My mother used to drink a glass of water every morning immediately after rising from bed. I usually do the same thing, however, there are times when I am rushing and I forget. The rule of thumb that I go by is to try to drink at least 64 ounces of water throughout the day (or 8 ounces of water 8 times a day). I do this by taking bottles of water with me into the classroom. I also have a 32-ounce water bottle in my office and my bedroom to always remind me to get it in!
I used to have the bad habit of drinking carbonated high fructose drinks, but I have started to flavor my water with low or no calorie powdered drinks to assist when water gets boring. (I know what I said earlier in this article, and yes, it is okay to flavor it up — in case plain water gets boring!) Slicing cucumbers and letting them sit in cool, refrigerated water is quite refreshing also.
In my family we conduct what some would call a Libation Ceremony where we acknowledge our ancestors. We thank them for lessons, sacrifices, recipes, culture, practice, and life teachings that sustain us in the here and now. It is an African traditional practice that has been passed down through generations and actually survived slavery in that it is still practiced today. Some use alcohol and that is okay, but my mother would just use water. Before any event, our family gathers around the dinner table, around the casket, around the living room, or wherever we find ourselves, and we take a few moments to reflect upon our blessings and the gifts that our ancestors have brought or taught us. Some people in hip hop culture refer to this as "pouring a little out for the homies," to remember those who have already lived and died.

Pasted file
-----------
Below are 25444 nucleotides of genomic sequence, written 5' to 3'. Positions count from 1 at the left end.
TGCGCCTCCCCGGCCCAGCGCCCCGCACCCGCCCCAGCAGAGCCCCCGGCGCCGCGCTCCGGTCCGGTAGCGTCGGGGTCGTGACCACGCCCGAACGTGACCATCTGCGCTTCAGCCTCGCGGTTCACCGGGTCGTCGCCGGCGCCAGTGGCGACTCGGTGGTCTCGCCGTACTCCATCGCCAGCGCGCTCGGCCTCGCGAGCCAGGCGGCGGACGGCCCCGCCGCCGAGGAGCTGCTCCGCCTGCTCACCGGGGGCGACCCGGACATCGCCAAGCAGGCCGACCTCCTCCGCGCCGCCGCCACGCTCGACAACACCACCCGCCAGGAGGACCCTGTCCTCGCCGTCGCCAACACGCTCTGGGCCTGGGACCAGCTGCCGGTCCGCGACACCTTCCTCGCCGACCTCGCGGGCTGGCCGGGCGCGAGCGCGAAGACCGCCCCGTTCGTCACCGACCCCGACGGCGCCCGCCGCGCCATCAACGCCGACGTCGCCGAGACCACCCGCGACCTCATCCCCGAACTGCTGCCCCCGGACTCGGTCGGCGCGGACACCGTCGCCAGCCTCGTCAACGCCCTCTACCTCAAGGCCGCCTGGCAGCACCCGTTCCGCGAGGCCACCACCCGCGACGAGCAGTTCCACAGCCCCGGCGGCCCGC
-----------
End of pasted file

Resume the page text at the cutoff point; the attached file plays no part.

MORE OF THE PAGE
This practice with water is important to my type 2 diabetes life because I can reflect upon how important life is. When I reflect upon how water sustains life, it also reminds me of how our lives and family are sacred and precious and should be revered.
Water can be very spiritual. It is my belief that having a spiritual force and faith within myself can help ensure that I take good care of my diagnosis.
Got water, Sugar?
dLife's Viewpoints columnists are not all medical experts, but everyday people living with diabetes and sharing their personal experiences, most often at a set point in time. While their method of diabetes management may work for them, everyone is different. Please consult with your diabetes care team before acting on anything you read here to find out what will work best for you.
Beef Stir-Fry Coriander-Pepper Chops Chicken Lettuce Wraps Middle Eastern Eggplant Dip Lemon Peppered Cornish Game Hen Caramelized Pork over Herbed Lettuce Tamari Dipping Sauce Cabbage Wrapped Pork Roast Chicken in Almond Sauce Marinated Orange Slices
As I mentioned in an earlier post, one of the benefits that made it cost-effective for me to go with the real healthcare (HSA) plan rather than the phony (HRA) plan is that my company is now covering "preventative" medicines at $0 copay. The formulary for these, as stated by CVS/Caremark (my pharmacy benefits provider), covers all test strips, lancets, and control solutions. I dutifully get my doctor to write up prescriptions for all of my testing needs, submit...